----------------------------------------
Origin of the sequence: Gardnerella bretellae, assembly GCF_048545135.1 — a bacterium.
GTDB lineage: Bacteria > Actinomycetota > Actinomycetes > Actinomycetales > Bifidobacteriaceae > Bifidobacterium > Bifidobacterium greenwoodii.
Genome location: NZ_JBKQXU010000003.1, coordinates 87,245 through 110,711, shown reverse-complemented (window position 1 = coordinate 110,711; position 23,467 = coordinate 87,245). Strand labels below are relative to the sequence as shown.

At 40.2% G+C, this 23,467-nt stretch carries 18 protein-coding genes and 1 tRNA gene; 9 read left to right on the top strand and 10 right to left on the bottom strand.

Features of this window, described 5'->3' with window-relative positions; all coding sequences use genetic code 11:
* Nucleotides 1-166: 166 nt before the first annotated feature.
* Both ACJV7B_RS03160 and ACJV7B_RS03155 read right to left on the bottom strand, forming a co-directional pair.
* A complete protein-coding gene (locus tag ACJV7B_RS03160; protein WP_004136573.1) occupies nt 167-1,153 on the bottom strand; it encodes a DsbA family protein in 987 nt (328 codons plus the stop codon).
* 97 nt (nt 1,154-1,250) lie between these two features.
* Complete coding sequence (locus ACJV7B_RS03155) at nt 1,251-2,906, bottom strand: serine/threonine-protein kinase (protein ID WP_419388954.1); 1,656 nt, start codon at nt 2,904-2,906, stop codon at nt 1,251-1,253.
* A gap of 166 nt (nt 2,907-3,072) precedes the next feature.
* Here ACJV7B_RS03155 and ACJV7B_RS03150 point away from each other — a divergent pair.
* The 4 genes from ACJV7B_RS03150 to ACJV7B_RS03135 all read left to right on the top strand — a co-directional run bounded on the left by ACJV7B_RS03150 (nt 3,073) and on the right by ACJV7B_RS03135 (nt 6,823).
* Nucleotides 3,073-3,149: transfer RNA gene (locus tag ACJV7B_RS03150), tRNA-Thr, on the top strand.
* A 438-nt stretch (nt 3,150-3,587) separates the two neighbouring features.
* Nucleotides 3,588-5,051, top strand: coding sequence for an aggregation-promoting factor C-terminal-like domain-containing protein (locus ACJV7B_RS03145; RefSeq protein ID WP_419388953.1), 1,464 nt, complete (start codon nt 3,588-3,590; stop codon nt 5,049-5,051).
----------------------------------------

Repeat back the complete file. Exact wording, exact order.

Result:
Origin of the sequence: Gardnerella bretellae, assembly GCF_048545135.1 — a bacterium.
GTDB lineage: Bacteria > Actinomycetota > Actinomycetes > Actinomycetales > Bifidobacteriaceae > Bifidobacterium > Bifidobacterium greenwoodii.
Genome location: NZ_JBKQXU010000003.1, coordinates 87,245 through 110,711, shown reverse-complemented (window position 1 = coordinate 110,711; position 23,467 = coordinate 87,245). Strand labels below are relative to the sequence as shown.

At 40.2% G+C, this 23,467-nt stretch carries 18 protein-coding genes and 1 tRNA gene; 9 read left to right on the top strand and 10 right to left on the bottom strand.

Features of this window, described 5'->3' with window-relative positions; all coding sequences use genetic code 11:
* Nucleotides 1-166: 166 nt before the first annotated feature.
* Both ACJV7B_RS03160 and ACJV7B_RS03155 read right to left on the bottom strand, forming a co-directional pair.
* A complete protein-coding gene (locus tag ACJV7B_RS03160; protein WP_004136573.1) occupies nt 167-1,153 on the bottom strand; it encodes a DsbA family protein in 987 nt (328 codons plus the stop codon).
* 97 nt (nt 1,154-1,250) lie between these two features.
* Complete coding sequence (locus ACJV7B_RS03155) at nt 1,251-2,906, bottom strand: serine/threonine-protein kinase (protein ID WP_419388954.1); 1,656 nt, start codon at nt 2,904-2,906, stop codon at nt 1,251-1,253.
* A gap of 166 nt (nt 2,907-3,072) precedes the next feature.
* Here ACJV7B_RS03155 and ACJV7B_RS03150 point away from each other — a divergent pair.
* The 4 genes from ACJV7B_RS03150 to ACJV7B_RS03135 all read left to right on the top strand — a co-directional run bounded on the left by ACJV7B_RS03150 (nt 3,073) and on the right by ACJV7B_RS03135 (nt 6,823).
* Nucleotides 3,073-3,149: transfer RNA gene (locus tag ACJV7B_RS03150), tRNA-Thr, on the top strand.
* A 438-nt stretch (nt 3,150-3,587) separates the two neighbouring features.
* Nucleotides 3,588-5,051, top strand: coding sequence for an aggregation-promoting factor C-terminal-like domain-containing protein (locus ACJV7B_RS03145; RefSeq protein ID WP_419388953.1), 1,464 nt, complete (start codon nt 3,588-3,590; stop codon nt 5,049-5,051).